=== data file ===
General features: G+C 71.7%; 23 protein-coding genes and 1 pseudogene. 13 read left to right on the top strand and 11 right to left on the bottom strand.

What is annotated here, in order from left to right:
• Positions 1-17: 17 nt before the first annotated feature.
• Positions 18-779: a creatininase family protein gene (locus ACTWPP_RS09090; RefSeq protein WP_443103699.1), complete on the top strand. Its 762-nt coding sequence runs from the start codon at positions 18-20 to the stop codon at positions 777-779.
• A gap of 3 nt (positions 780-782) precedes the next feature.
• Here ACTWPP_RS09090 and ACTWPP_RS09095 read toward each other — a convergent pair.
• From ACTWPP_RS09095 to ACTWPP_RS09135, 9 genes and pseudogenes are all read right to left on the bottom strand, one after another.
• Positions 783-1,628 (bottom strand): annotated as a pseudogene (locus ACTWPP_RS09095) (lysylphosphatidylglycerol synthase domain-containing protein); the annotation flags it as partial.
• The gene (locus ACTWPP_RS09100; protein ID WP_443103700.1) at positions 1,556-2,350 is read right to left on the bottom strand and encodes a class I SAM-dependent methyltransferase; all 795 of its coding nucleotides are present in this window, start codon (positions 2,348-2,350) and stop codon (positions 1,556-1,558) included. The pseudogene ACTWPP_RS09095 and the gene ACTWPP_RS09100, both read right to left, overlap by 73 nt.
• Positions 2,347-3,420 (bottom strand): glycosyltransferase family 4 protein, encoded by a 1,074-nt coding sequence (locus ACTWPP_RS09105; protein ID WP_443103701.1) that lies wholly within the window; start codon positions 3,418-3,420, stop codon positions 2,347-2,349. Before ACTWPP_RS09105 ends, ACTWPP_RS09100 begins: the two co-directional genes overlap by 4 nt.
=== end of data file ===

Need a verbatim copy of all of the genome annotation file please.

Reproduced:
General features: G+C 71.7%; 23 protein-coding genes and 1 pseudogene. 13 read left to right on the top strand and 11 right to left on the bottom strand.

What is annotated here, in order from left to right:
• Positions 1-17: 17 nt before the first annotated feature.
• Positions 18-779: a creatininase family protein gene (locus ACTWPP_RS09090; RefSeq protein WP_443103699.1), complete on the top strand. Its 762-nt coding sequence runs from the start codon at positions 18-20 to the stop codon at positions 777-779.
• A gap of 3 nt (positions 780-782) precedes the next feature.
• Here ACTWPP_RS09090 and ACTWPP_RS09095 read toward each other — a convergent pair.
• From ACTWPP_RS09095 to ACTWPP_RS09135, 9 genes and pseudogenes are all read right to left on the bottom strand, one after another.
• Positions 783-1,628 (bottom strand): annotated as a pseudogene (locus ACTWPP_RS09095) (lysylphosphatidylglycerol synthase domain-containing protein); the annotation flags it as partial.
• The gene (locus ACTWPP_RS09100; protein ID WP_443103700.1) at positions 1,556-2,350 is read right to left on the bottom strand and encodes a class I SAM-dependent methyltransferase; all 795 of its coding nucleotides are present in this window, start codon (positions 2,348-2,350) and stop codon (positions 1,556-1,558) included. The pseudogene ACTWPP_RS09095 and the gene ACTWPP_RS09100, both read right to left, overlap by 73 nt.
• Positions 2,347-3,420 (bottom strand): glycosyltransferase family 4 protein, encoded by a 1,074-nt coding sequence (locus ACTWPP_RS09105; protein ID WP_443103701.1) that lies wholly within the window; start codon positions 3,418-3,420, stop codon positions 2,347-2,349. Before ACTWPP_RS09105 ends, ACTWPP_RS09100 begins: the two co-directional genes overlap by 4 nt.